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To keep peace, Igad needs teeth to bite

Saturday January 11 2014

Anti-Seleka protesters shout slogans on their way to the Mpoko airport during a demonstration calling for the resignation of the Central African Republic president in Bangui on January 10, 2014. Michel Djotodia stepped down under regional pressure. The pattern taking shape is one of a dangerous situation, with a regional trend towards autocracy and conflict. AFP PHOTO/ERIC FEFERBERG

Anti-Seleka protesters shout slogans on their way to the Mpoko airport during a demonstration calling for the resignation of the Central African Republic president in Bangui on January 10, 2014. Michel Djotodia stepped down under regional pressure. The pattern taking shape is one of a dangerous situation, with a regional trend towards autocracy and conflict. AFP PHOTO/ERIC FEFERBERG 

DAN BRANCH
By DAN BRANCH
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Scornful of the ‘Africa Rising’ narrative, numerous writers in this newspaper and others have raised the alarm in recent weeks.

Increasing disregard for citizens’ rights by governments across the region, Al Shabaab’s stubborn survival, bloodshed in the Central African Republic, violence in the Democratic Republic of Congo, and the outbreak of war in South Sudan have all provoked significant concern.

Commentators are busily joining the dots connecting these different crises.

The pattern taking shape is one of a dangerous situation, with a regional trend towards autocracy and conflict.

Whether such an analysis is correct or not is a matter for another day.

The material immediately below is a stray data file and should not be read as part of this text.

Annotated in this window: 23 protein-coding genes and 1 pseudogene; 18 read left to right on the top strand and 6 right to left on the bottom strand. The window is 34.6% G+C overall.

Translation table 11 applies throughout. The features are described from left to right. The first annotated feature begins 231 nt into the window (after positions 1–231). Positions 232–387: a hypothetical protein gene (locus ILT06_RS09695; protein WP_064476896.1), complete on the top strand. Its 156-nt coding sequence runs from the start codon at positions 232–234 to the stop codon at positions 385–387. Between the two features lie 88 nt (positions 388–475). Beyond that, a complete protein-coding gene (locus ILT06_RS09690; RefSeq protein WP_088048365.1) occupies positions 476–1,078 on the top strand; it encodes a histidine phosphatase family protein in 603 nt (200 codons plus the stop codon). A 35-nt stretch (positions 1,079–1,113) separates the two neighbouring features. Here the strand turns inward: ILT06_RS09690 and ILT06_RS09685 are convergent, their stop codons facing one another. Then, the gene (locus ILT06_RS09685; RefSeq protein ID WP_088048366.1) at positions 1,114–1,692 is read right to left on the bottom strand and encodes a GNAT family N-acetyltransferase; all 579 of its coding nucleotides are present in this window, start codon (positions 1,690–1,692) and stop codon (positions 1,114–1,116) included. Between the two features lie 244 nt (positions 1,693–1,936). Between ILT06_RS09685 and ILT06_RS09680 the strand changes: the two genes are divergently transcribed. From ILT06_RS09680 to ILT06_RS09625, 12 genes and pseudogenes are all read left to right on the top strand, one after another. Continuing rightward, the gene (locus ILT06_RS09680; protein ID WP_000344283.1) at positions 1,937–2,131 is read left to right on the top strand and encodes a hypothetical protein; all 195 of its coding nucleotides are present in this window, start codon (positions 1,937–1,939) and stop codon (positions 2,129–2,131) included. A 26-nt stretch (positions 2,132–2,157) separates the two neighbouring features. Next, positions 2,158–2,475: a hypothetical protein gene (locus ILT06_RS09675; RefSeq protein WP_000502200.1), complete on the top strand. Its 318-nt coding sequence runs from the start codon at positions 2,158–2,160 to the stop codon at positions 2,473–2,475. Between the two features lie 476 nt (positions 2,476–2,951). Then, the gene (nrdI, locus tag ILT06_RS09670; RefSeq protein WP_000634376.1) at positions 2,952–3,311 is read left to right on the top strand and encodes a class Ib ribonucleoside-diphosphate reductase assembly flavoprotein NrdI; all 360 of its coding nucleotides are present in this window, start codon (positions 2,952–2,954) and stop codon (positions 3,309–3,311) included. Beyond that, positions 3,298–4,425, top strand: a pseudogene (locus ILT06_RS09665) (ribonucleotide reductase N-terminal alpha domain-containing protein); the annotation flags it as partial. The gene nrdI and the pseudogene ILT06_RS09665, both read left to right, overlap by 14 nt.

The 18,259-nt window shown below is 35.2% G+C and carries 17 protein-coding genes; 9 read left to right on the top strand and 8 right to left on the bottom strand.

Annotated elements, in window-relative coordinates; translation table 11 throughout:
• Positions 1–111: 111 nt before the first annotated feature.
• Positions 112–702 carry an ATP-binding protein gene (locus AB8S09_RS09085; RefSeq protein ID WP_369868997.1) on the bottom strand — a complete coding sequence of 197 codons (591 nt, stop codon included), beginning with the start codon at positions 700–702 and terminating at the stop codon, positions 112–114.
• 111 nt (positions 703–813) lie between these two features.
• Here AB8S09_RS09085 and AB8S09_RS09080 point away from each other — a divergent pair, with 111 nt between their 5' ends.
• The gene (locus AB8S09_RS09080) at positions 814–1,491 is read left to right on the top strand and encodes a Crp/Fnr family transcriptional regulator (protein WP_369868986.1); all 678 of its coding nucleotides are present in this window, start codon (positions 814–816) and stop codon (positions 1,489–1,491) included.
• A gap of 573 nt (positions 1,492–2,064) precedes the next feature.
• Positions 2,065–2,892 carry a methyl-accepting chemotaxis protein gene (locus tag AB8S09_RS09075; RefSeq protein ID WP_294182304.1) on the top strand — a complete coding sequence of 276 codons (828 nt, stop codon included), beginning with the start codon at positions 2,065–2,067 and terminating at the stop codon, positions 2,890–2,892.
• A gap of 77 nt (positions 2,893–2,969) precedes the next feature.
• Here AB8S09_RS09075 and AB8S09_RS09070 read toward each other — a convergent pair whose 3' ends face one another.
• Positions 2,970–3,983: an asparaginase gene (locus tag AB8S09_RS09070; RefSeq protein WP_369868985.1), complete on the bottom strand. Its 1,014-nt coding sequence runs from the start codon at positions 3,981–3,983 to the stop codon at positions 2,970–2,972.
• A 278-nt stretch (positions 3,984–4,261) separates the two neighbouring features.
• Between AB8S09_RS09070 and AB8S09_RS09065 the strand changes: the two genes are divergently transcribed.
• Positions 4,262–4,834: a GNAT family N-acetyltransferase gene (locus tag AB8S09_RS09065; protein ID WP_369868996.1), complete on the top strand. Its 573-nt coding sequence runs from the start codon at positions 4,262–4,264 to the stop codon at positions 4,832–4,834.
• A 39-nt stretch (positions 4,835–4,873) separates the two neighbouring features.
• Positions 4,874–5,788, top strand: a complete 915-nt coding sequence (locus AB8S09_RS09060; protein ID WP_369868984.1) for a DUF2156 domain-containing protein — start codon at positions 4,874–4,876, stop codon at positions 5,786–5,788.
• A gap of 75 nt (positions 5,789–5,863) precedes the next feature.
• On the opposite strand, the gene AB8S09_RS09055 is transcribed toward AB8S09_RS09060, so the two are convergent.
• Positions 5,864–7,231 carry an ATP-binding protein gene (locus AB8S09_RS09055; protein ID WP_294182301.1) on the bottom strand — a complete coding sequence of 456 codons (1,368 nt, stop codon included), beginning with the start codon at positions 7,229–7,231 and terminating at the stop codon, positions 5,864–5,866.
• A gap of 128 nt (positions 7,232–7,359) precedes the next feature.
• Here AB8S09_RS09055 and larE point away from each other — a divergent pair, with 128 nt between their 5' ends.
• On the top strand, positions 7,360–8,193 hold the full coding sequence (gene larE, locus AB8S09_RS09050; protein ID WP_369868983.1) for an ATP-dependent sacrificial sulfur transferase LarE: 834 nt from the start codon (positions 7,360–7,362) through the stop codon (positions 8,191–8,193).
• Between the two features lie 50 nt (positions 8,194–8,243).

My point here is that regional integration has encouraged East Africans to recognise the ways in which states, economies and everyday lives in the region are connected.

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But greater recognition of this fact is still needed, particularly by policymakers.

To make this point, I have picked out three stories reported in the Kenyan press over the past month or so: Francis Muthaura’s appointment to head up the LAPSSET parastatal; violence across northern counties; and the conflict in South Sudan.

Each is an interesting and important story in its own right.

But thinking about each separately risks missing some of the great challenges that infrastructure development and regional integration are creating.

The rights and wrongs of Muthaura’s appointment have been much debated.

The willingness of the government to accept the predictable criticism of Muthaura is evidence of just how important infrastructure development is taken at the very top of the Jubilee government.

‘The project will define my legacy as president of Kenya’, President Kenyatta has said specifically about the new Nairobi-Mombasa-Malaba railway.

His statement applies more widely to the other large infrastructure projects currently underway, of which LAPSSET is the biggest of all.

It is that scale that makes Muthaura’s appointment particularly problematic.

As I have written on several occasions before, northern Kenya is no longer a buffer zone on the periphery.